Lastly, they think well to shift off all ugly consequences by saying, that [Bell. de Euch. l. 3. c. 10.] what seems to be unseemly for Christ to suffer at Mass, He suffers it not in his own natural species or forms, but in the forms of bread and wine only. They call species or forms sacramental, all qualities, figures, colours, &c. which were in the bread and wine. But this shifting is a mere cheat, or rather an open untruth. For Christ can be no where under the sacramental species, without being there also within his natural ones; since transubstantiation [Becan. de. Euch. c. 19. q. 2.] strips them not off: and if it did, concomitancy would restore them. Christ then, I say, cannot be brought down under their hands, in that manner which they fancy, without being and suffering in propria specie, that is, in most of his natural forms. He suffers for example, in his own stature, shape, and bigness, which, from a proportion becoming a proper body, must shrink sometimes to the compass of the smallest drop of wine. And although this reduction be nothing in large wide sheets, which a Dutchwoman can fold into small bundles, or in many yards of pack-thread, that may be winded into a bottom; yet it is very considerable, or rather extremely ugly and unsuitable in a man, when these dimensions, which are given him of God, to extend his body to a decent and natural proportion, both are contracted, and contract him, to such an unnatural hideous smallness, that, as it must need happen at Mass, eyes and heels, breast and back, head and feet are together. He suffers in his external senses, which by this prodigious posture are made useless. He suffers in all his internal faculties, which there are stopped: in his understanding and memory, which then fail Him; in his strength and sinews and bones, which then prove as fluid and weak as water. For otherwise, how could they be drunk.

As to the consecrated species of bread and wine, in which they tell us that Christ suffers, (as if He did not suffer in his own) they are so far from sheltering Him against this unworthy usage, that contrariwise they object Him to much worse. It is by their attractive virtue, that (as they say) Christ must follow their motion, when they are tossed or blown up and down: unless the rapidus ventus, that is the Wind that tosses them, be a whirlwind, that wheels them about; for in a circular agitation these masters allow Him to stand still. [Greg Valent. De modo quo Christ. Disp. 6. q. 4.] But upon any other occasion, as he, who holds the belt, if he be strong enough, holds the soldier; what kind of creature soever can lay hold of a consecrated wafer, pulls the body, that it contains; pulls it, I say, more infallibly: for the strongest belt may break, as the mantle of Samuel did tear. 1. Sam. xv. 27, and then both soldier and prophet have some possibility to escape: but. in this case, if the wafer breaks to twenty pieces, whosoever gets the least [Ibid.] fragment hath as much as if he had all. [Suarez, Disp. 52. sect. 1. § Tertio modo contingít. Thomas. 3. p. q. 76. a. 3.] For here an usual, and withal a most strange miracle, multiplies still that one body, into as many the same bodies, as there are crumbs in the whole wafer. So man, or beasts that have a mind to abuse Christ, can never miss. And therefore these very accidents, or consecrated species, which here they plead to be shelters, that should fence Christ all about, are the unhappy means that expose Him to foul indignities: for if there were no such consecrated species to stick so fast [Suarez, Disp. 53. Sect. 1. § Dico ultimo.] to Him, and to drag Him along with them, I do not know, what evil spirits may do; but I am sure neither rats, nor mice could reach Him.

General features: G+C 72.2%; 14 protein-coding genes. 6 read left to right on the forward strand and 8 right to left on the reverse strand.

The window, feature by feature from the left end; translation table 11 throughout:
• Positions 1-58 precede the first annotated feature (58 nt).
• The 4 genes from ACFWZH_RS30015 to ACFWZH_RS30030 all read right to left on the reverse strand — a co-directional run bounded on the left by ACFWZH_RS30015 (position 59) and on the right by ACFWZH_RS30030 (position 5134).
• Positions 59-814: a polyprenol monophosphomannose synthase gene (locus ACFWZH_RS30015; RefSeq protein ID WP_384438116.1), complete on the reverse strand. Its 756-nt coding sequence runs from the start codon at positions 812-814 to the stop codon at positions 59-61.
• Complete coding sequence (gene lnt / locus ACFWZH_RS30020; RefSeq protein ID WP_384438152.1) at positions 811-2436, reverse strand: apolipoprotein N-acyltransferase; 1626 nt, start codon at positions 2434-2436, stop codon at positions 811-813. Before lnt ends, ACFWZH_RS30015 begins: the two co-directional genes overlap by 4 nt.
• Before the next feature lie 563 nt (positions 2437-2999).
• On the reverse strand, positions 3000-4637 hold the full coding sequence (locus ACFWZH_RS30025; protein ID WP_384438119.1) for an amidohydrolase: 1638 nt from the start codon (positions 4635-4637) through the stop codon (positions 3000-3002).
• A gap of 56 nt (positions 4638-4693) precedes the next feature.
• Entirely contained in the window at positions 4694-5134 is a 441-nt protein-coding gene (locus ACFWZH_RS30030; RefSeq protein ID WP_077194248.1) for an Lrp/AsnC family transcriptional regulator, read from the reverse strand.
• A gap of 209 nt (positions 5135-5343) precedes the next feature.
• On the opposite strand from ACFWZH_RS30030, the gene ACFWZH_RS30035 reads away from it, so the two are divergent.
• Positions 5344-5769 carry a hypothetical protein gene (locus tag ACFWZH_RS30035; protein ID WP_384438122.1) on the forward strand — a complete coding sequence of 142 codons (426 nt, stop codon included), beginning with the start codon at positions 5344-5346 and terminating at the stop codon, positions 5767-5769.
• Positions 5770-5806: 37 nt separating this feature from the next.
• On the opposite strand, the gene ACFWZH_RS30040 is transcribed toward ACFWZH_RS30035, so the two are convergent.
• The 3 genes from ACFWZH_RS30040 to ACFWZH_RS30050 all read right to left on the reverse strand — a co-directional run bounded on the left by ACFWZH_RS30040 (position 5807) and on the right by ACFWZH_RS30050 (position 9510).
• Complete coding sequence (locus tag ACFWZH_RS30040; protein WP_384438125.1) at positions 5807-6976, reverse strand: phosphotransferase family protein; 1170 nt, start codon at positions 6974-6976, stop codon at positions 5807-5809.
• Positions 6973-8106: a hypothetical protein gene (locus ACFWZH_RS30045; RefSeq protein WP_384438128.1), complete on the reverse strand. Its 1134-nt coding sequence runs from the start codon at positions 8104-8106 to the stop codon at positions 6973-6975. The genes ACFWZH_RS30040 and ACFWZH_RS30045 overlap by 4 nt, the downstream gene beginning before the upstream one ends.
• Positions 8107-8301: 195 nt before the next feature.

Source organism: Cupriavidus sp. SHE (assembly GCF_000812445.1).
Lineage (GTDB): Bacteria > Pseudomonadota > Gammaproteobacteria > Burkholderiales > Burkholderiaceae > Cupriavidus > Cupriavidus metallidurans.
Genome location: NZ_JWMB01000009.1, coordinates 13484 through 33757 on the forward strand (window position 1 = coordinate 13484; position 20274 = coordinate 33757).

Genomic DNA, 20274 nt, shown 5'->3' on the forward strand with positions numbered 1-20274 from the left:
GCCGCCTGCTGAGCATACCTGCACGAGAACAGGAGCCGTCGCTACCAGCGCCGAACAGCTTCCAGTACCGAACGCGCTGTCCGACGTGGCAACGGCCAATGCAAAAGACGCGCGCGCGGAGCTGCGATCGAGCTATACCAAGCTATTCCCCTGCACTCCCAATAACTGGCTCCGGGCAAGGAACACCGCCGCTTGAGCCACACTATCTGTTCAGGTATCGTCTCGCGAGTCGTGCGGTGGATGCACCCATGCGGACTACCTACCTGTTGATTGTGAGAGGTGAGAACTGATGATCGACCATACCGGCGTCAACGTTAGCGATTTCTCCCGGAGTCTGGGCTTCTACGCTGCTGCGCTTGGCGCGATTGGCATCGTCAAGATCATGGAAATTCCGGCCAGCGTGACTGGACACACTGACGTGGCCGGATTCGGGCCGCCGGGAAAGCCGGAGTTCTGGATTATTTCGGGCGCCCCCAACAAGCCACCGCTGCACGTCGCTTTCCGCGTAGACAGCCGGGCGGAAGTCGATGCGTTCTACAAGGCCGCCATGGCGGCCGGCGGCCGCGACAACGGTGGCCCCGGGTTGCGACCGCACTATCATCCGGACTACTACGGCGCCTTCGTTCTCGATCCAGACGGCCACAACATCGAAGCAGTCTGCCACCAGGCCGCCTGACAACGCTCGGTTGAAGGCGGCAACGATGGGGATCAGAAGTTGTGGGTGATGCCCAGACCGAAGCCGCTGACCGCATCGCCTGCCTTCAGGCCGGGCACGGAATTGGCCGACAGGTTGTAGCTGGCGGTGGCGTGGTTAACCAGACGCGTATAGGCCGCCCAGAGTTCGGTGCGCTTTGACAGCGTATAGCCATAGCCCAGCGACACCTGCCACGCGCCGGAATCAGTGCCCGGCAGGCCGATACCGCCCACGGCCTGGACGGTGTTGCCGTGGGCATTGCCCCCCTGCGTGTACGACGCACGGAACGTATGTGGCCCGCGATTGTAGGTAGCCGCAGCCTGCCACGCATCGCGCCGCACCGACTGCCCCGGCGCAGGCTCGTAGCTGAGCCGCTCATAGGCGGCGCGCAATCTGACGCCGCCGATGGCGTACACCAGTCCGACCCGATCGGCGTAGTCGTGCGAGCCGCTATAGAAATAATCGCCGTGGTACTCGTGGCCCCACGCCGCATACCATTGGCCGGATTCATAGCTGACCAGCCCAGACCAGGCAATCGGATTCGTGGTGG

I have met with some Protestants, who thought it uncharitable to believe of Papists, that they believe any such horrible doctrines: or that they make of Mass any thing more than the representation of Christ's death. Doubtless a great many who go to Mass, think of no more: and I confess, it is most strange that these two monsters should really sink into any rational man's brain. 1. That Christ must be sacrificed at the Altar to represent that He was sacrificed upon the Cross: as if pictures could not represent men, unless the men themselves be standing within or behind their own pictures. 2. That Christ, who is supposed to be so well hidden under a condition, where neither men nor angels see Him, [Thom. 3. p. q. 76. a. 7. Bonavent. 4. Sent. d. 10. q. ult.] can represent both Himself and His sufferings, without being seen. We take always things that are seen, to represent them that are not so: but here contrariwise, things we see not, must represent them that were seen. Surely nothing less than a dereliction and judgment from Almighty God, can give over understanding men to such senseless delusions. But, notwithstanding, it is most certain gross incongruities are so far from being imposed, and falsely fathered on Papists, that the most solemn, and the most Catholic worship the Roman Church charges her children with, even all those who have no mind to be charged with heresy, is this, (and if I deceive them, or myself, their answer will undeceive us all) namely, to go every morning to Mass, and there apply their hearty devotions to that service wherein a priest pretends,